Gustavo Huerta woke up on Halloween in 2018 to discover that his SUV was missing— along with $8,000 worth of electronics that were left inside.
Later that day, Huerta found out that his stolen 2006 Dodge Durango was totaled and abandoned after being used to commit a robbery. His devices including an Apple Watch, laptop and camera equipment were nowhere to be found.
“I was mortified,” Huerta said. “I had spent thousands fixing up (the car). Some of that equipment was gifted to me from people who believed in the work I do,” said Huerta who works as photojournalist. “The rest was items I had saved up years of paychecks to afford. It was devastating.”
With limited help from the police, Huerta did what an increasing number of victims of device theft do. He put on his inspector gadget hat, tracing the whereabouts of his valuables using technology that’s available at his fingertips.
For most of technological history, victims of theft went through the four stages of grief —shock, anger, mourning and acceptance that you would never see your possessions again.
Enter the digital age.
Advancements in gadgetry make it easy for consumers to act as hi-tech amateur detectives on the hunt for their purloined purchases. Device location services, digital market places and websites dedicated to lost gadgets offer new options for those desperate to recover their belongings – with or without help from law enforcement.
“My assigned detective literally told me, ‘What do you expect me to do? You’re just going to have to take the loss,’” Huerta said.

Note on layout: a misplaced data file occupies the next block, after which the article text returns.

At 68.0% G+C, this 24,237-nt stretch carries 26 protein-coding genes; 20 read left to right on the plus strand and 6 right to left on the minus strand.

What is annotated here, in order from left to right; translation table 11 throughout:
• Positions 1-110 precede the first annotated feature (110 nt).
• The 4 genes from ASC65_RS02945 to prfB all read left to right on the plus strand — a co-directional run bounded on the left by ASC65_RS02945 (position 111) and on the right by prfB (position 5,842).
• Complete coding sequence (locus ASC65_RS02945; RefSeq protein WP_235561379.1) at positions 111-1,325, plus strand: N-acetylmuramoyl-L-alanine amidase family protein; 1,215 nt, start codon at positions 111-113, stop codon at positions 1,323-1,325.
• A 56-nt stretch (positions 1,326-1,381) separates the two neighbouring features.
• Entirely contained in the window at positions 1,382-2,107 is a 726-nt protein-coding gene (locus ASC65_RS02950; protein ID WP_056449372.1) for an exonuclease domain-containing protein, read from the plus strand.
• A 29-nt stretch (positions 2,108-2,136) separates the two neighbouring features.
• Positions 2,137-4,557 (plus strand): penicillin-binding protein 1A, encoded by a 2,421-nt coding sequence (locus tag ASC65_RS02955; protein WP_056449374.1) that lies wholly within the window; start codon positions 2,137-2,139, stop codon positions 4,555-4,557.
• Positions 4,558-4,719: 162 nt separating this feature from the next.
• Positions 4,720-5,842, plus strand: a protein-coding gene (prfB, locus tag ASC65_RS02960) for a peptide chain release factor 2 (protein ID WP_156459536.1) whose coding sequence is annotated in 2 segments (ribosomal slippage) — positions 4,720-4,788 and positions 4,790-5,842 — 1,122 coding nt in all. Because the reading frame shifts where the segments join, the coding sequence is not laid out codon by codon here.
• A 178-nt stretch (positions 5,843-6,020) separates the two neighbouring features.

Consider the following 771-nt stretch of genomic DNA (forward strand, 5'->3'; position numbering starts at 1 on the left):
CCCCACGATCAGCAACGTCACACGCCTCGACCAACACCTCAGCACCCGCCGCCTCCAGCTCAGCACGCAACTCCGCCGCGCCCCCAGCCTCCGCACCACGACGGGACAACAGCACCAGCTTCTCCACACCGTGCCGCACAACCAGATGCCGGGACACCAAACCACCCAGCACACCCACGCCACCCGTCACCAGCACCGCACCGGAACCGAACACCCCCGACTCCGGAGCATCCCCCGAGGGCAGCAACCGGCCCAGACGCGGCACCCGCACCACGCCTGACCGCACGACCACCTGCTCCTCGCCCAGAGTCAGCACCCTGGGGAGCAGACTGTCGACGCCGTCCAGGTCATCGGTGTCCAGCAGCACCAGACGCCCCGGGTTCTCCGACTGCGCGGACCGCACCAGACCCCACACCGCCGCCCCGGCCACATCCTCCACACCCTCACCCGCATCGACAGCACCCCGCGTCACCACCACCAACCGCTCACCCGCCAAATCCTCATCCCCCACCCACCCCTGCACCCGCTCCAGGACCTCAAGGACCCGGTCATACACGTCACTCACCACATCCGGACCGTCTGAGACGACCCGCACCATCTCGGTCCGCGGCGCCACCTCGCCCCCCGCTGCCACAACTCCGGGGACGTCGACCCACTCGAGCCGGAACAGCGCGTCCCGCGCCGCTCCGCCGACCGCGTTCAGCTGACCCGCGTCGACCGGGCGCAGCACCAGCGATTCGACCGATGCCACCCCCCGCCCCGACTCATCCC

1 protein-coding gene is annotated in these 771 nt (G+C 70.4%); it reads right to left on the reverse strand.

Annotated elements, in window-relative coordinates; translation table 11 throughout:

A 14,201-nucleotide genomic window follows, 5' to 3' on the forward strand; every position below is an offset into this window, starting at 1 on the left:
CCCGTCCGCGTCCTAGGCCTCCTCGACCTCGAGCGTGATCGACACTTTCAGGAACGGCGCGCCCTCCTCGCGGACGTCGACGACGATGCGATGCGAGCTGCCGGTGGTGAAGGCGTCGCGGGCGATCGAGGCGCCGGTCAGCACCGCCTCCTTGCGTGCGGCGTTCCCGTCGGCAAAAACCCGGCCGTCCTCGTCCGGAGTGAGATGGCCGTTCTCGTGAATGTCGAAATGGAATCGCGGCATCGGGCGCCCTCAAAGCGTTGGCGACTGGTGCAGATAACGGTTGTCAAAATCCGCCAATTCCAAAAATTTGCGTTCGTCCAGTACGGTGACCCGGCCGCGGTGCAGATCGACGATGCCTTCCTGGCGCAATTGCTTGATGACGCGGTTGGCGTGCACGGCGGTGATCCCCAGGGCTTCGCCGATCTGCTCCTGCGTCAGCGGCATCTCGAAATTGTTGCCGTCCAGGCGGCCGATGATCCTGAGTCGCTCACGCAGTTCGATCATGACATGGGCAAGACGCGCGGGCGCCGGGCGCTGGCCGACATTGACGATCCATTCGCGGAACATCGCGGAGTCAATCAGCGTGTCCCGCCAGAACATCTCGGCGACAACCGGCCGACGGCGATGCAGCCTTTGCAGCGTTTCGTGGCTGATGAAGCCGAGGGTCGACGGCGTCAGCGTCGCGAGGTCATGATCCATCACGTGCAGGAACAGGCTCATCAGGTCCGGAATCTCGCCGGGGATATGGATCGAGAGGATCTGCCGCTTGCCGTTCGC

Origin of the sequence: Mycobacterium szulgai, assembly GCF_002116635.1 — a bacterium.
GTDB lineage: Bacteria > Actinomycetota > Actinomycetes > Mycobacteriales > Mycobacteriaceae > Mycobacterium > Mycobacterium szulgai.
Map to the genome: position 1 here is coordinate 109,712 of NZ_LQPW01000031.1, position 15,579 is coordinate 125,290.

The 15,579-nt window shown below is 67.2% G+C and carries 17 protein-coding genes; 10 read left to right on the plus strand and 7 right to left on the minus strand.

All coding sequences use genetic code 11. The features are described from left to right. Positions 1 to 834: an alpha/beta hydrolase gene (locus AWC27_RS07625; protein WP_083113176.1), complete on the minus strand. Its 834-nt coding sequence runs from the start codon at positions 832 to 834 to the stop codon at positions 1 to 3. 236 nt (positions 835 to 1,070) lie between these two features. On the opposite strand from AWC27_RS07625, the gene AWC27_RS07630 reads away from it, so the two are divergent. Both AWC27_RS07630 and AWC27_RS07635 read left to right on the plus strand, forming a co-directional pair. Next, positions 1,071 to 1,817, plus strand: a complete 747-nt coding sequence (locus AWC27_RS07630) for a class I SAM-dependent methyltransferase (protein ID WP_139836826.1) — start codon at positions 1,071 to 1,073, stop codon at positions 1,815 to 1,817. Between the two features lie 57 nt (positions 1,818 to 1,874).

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That wasn’t good enough for Huerta. Using Find My iPhone and several calls to cops he managed to track down a suspect wearing his Apple Watch within 24-hours. He continued looking for the rest of his items doing periodic searches on social media sites and marketplaces such as Facebook Marketplace, Craigslist and OfferUp.
Twenty-nine-year-old Tiffany Mooney misplaced her Samsung Galaxy S7 Active on a shopping trip in Hanceville, Alabama in 2018.
Through the location services feature on the phone she could see that the device was powered on and in motion, but as she continued to call her number no one answered.
“After calling it over a dozen times, no one picked up. I turned to ‘Find My Device’ through Google,” Mooney said. “It gave me the option to lock my phone, erase all my files, or set off an alarm.” She chose the latter.
“After I triggered the alarm, the people who stole it conveniently decided to pick up,” Mooney said. “They were surprised when I told them that I knew exactly where they were located.”